I know that some people, many people, (most people?), would consider buying the first iteration of the Apple Watch frivolous. For me, this choice had both deep symbolic meaning and real functional opportunities. I had been window-shopping online for nearly a year trying to decide on the perfect time-piece. Glad I didn't rush-in and end up buying some fancy mechanical watch that only...tells time.
For the lucid dreamer, a wrist-computer like the Apple Watch offers several angles of support towards lucidity induction efforts--for both training and direct cueing purposes--all wrapped-up in a very personal, non-intrusive, and highly-accessible device. Of particular interest to me were the abilities to customize notifications with (or without) gentle vibration-cues on my wrist, and a heart-rate sensor for experimenting with body/mind-state metrics.
The Apple Watch is still in its infancy in terms of where it will go in further development, and as of this writing the ability to customize the heart-rate sensor (and associated notifications) is very limited. However, I have found some early success using other apps. Let's go through two interesting approaches I've been using with the Apple Watch for my own lucid induction experiments:
1. Good Ole' Reality Checks Nothing new here, right? Not exactly. This really is a better mouse trap.
What I do is set events on my phone's calendar and for reality testing purposes I might type in something like "Test For Dreaming and REMEMBER to expect that you may be dreaming!" I can enter several events throughout the day like this or I can stretch the events' time-block down for many hours. What happens is the Apple Watch will read the events on the calendar and--depending on the watch face customizations I've chosen--display the current event on my Watch screen. When this is setup, I can spontaneously decide to perform a reality-check and look at my watch - glancing at, away, and back to either the time or the message. Or, any time I look at my Watch for any reason I will see the set message.
One benefit to this is that you can switch the messages up; variety is useful for keep us from habituating to a stimulus and eventually ignoring it altogether. And your Watch is always right there! As for the text--your self-directed message--it is the perfect size for reality testing and in a dream completely lacks stability. I learned a long time ago--at least for me--traditional dials with hour and minute hands are TOO stable to be used confidently as reality testers, so when doing induction training I keep my watch face away from the "analogue" look.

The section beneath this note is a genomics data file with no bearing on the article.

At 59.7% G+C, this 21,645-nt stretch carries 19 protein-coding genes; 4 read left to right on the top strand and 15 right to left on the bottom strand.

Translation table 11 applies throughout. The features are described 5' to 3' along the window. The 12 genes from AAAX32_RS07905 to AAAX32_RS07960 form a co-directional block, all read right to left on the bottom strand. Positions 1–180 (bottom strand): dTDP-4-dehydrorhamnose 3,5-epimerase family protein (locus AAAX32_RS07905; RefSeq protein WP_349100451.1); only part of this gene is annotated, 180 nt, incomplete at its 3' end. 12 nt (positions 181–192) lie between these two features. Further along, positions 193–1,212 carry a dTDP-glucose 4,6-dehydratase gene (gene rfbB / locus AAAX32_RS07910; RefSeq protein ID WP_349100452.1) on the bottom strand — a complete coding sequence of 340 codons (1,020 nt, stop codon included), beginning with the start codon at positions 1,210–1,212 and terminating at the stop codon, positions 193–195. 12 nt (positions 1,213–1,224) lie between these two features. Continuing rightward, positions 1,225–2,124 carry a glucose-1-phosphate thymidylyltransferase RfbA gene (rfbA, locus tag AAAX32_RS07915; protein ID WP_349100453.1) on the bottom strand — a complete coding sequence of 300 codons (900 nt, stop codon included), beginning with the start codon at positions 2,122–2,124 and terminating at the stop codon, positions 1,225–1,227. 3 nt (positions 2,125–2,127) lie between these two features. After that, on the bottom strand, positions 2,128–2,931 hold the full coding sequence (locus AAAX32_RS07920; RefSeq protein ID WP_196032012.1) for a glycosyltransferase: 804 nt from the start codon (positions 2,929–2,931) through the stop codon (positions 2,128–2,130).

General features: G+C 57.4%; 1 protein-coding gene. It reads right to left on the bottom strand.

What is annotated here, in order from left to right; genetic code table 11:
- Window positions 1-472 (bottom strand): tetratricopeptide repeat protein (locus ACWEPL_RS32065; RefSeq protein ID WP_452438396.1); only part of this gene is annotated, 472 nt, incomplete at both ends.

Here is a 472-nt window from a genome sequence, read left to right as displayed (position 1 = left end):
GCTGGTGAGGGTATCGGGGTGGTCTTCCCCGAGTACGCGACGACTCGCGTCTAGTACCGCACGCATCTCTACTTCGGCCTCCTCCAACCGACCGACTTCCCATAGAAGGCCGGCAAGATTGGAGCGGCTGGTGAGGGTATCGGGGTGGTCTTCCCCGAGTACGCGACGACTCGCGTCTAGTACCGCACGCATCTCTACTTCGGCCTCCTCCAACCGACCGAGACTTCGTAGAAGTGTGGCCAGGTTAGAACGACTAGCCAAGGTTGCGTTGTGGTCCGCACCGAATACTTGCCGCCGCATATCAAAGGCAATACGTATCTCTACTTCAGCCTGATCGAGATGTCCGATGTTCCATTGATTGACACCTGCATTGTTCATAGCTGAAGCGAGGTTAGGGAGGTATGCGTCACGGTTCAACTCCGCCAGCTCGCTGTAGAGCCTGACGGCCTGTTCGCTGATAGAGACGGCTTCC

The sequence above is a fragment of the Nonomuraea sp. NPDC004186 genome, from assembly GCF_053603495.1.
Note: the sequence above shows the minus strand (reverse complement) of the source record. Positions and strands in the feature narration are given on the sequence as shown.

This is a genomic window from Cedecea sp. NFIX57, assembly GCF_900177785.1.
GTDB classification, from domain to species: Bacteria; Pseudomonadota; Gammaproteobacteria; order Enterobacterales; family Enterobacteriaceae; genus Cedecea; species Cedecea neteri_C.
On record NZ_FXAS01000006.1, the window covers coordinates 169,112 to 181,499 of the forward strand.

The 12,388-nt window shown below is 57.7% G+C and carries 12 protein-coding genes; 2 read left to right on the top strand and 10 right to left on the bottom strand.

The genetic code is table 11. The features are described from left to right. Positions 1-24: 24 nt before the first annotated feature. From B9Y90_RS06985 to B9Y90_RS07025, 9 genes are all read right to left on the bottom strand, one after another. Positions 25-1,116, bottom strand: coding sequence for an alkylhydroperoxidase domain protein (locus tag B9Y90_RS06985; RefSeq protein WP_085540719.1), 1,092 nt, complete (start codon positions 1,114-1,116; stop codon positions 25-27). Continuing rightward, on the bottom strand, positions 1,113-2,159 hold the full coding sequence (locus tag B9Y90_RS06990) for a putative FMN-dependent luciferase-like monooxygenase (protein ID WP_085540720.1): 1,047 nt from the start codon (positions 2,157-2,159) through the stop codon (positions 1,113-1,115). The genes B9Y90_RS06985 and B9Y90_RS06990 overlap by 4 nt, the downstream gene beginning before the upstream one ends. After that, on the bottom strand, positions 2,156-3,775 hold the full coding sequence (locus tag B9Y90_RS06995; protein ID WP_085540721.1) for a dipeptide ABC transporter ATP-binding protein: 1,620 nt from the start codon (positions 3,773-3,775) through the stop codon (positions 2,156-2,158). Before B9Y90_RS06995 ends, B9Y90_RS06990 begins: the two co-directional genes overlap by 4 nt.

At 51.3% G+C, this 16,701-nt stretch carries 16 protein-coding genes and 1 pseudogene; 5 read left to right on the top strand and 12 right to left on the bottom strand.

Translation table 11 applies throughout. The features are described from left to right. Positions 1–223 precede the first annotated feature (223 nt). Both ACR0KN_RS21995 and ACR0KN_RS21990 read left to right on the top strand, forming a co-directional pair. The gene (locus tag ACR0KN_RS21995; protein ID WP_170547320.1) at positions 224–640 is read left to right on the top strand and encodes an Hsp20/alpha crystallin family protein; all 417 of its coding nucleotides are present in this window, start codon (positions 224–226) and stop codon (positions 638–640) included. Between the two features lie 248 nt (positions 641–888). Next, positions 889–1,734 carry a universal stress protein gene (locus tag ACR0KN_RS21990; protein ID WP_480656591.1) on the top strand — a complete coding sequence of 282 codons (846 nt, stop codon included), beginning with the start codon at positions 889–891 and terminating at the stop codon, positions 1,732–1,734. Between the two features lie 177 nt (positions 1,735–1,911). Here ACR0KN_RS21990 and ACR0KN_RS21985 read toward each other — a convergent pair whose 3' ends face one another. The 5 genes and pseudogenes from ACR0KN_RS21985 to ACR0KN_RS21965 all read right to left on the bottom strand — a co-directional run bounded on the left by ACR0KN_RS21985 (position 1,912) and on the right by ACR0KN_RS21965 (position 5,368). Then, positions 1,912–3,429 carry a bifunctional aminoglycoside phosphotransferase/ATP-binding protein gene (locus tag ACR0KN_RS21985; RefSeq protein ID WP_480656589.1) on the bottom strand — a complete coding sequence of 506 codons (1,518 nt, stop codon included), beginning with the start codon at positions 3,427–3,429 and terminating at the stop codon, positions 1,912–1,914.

2. Vibration Reminders
This is where it's at! Right from the Watch I can say "Hey Siri" or (more discreetly) press the bezel for 2-seconds and be prompted to give a voice-instruction to the OS. Beginning with "Remind me to..." I instruct Apple Watch to notify me with a particular message at whatever-O'Clock. It might go "Hey Siri, remind me to perform a reality-check at a quarter to 7." Once I confirm that my instructions were heard correctly, I might continue to set similar reminders throughout the day. I have my Watch set to give me vibrations for notifications (no beeping for me), and these reminders are the best (pre-set) cues I have ever used for daytime reality testing. On a more ambitious day I may have these vibrations go off every 15-minutes. Of course, it is vitally important in order for this to be effective that I take it serious...do the full looking at the message and then away and then back; REALLY expect that the answer to the test/question could be "Yes! I am dreaming!," and even consider what my next lucid dream goal/objective is and do something physically to reinforce that I will do that thing; oh - and right after doing the cued reality check and before reinforcing the dream goal, actually perform a stabilization technique (hand rubbing or affirmation such as "More Lucidity Now!"). If you aren't doing these things every time you do a reality check, you are missing out on a lot of training opportunity and are actually reinforcing bad habits.
If vibration reminders were just great for daytime cues to instigate reality checks while awake, that would be cool. But yes, there's more. Before getting into that though, let me tell you what happened to me even before my Apple Watch arrived:
I'm in my backyard with Mom and we notice a helicopter is about to crash right near us; it abruptly goes from flying level with the ground to almost nose-diving. But it doesn't crash. Then it does another maneuver that looks impossible and it "should" crash into a nearby house because it was so tilted on its side. I didn't know choppers could fly like this. Mom is shocked as well, and says "...and this isn't even a dream!" I wonder..."Well, we should definitely check." I have a watch on and have us both look at its time display - seems messed-up from the get-go, but I say "Now we look away, look back...," it is definitely not stable. A few seconds ago I would have agreed - all except for the helicopter "seemed" like waking reality. I am dreaming. But, now I'm back in...